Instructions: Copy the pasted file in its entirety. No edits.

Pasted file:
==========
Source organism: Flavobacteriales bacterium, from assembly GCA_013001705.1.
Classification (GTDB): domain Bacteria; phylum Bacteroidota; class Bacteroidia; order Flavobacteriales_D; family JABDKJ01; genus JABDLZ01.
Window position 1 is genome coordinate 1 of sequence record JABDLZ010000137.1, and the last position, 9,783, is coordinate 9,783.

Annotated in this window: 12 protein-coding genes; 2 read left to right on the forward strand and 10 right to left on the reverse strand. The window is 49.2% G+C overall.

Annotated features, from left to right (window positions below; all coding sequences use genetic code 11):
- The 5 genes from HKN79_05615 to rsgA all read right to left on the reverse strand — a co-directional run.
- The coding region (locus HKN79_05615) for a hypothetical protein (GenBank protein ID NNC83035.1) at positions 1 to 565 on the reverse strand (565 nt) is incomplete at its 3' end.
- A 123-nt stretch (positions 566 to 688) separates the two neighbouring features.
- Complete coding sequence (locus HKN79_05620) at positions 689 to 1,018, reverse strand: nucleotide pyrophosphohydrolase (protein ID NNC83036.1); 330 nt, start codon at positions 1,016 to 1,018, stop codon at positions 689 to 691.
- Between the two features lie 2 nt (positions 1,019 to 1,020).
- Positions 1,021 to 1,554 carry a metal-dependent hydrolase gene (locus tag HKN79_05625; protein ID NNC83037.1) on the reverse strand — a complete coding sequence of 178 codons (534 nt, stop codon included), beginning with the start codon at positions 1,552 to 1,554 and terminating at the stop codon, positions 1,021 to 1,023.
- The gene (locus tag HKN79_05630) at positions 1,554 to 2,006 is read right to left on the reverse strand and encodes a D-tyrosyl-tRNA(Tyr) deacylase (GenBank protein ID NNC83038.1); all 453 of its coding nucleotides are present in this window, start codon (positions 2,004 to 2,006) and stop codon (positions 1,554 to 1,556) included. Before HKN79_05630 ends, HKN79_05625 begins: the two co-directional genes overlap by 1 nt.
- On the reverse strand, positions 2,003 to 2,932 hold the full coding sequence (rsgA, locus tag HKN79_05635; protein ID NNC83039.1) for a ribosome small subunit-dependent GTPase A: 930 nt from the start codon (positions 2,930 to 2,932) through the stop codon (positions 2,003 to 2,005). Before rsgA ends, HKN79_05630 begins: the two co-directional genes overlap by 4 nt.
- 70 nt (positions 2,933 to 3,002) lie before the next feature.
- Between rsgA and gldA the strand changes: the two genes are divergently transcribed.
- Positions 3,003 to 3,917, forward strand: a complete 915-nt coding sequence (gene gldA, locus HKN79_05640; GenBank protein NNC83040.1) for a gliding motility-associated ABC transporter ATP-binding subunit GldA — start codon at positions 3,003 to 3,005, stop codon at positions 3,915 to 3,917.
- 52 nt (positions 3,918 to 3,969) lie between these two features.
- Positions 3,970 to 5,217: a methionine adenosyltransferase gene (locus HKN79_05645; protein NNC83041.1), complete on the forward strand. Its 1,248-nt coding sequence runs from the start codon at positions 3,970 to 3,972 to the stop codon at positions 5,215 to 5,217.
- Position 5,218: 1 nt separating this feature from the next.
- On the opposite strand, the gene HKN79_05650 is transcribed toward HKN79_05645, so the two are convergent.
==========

Source organism: Flavobacteriales bacterium, from assembly GCA_013001705.1.
Classification (GTDB): domain Bacteria; phylum Bacteroidota; class Bacteroidia; order Flavobacteriales_D; family JABDKJ01; genus JABDLZ01.
Window position 1 is genome coordinate 1 of sequence record JABDLZ010000137.1, and the last position, 9,783, is coordinate 9,783.

Annotated in this window: 12 protein-coding genes; 2 read left to right on the forward strand and 10 right to left on the reverse strand. The window is 49.2% G+C overall.

Annotated features, from left to right (window positions below; all coding sequences use genetic code 11):
- The 5 genes from HKN79_05615 to rsgA all read right to left on the reverse strand — a co-directional run.
- The coding region (locus HKN79_05615) for a hypothetical protein (GenBank protein ID NNC83035.1) at positions 1 to 565 on the reverse strand (565 nt) is incomplete at its 3' end.
- A 123-nt stretch (positions 566 to 688) separates the two neighbouring features.
- Complete coding sequence (locus HKN79_05620) at positions 689 to 1,018, reverse strand: nucleotide pyrophosphohydrolase (protein ID NNC83036.1); 330 nt, start codon at positions 1,016 to 1,018, stop codon at positions 689 to 691.
- Between the two features lie 2 nt (positions 1,019 to 1,020).
- Positions 1,021 to 1,554 carry a metal-dependent hydrolase gene (locus tag HKN79_05625; protein ID NNC83037.1) on the reverse strand — a complete coding sequence of 178 codons (534 nt, stop codon included), beginning with the start codon at positions 1,552 to 1,554 and terminating at the stop codon, positions 1,021 to 1,023.
- The gene (locus tag HKN79_05630) at positions 1,554 to 2,006 is read right to left on the reverse strand and encodes a D-tyrosyl-tRNA(Tyr) deacylase (GenBank protein ID NNC83038.1); all 453 of its coding nucleotides are present in this window, start codon (positions 2,004 to 2,006) and stop codon (positions 1,554 to 1,556) included. Before HKN79_05630 ends, HKN79_05625 begins: the two co-directional genes overlap by 1 nt.
- On the reverse strand, positions 2,003 to 2,932 hold the full coding sequence (rsgA, locus tag HKN79_05635; protein ID NNC83039.1) for a ribosome small subunit-dependent GTPase A: 930 nt from the start codon (positions 2,930 to 2,932) through the stop codon (positions 2,003 to 2,005). Before rsgA ends, HKN79_05630 begins: the two co-directional genes overlap by 4 nt.
- 70 nt (positions 2,933 to 3,002) lie before the next feature.
- Between rsgA and gldA the strand changes: the two genes are divergently transcribed.
- Positions 3,003 to 3,917, forward strand: a complete 915-nt coding sequence (gene gldA, locus HKN79_05640; GenBank protein NNC83040.1) for a gliding motility-associated ABC transporter ATP-binding subunit GldA — start codon at positions 3,003 to 3,005, stop codon at positions 3,915 to 3,917.
- 52 nt (positions 3,918 to 3,969) lie between these two features.
- Positions 3,970 to 5,217: a methionine adenosyltransferase gene (locus HKN79_05645; protein NNC83041.1), complete on the forward strand. Its 1,248-nt coding sequence runs from the start codon at positions 3,970 to 3,972 to the stop codon at positions 5,215 to 5,217.
- Position 5,218: 1 nt separating this feature from the next.
- On the opposite strand, the gene HKN79_05650 is transcribed toward HKN79_05645, so the two are convergent.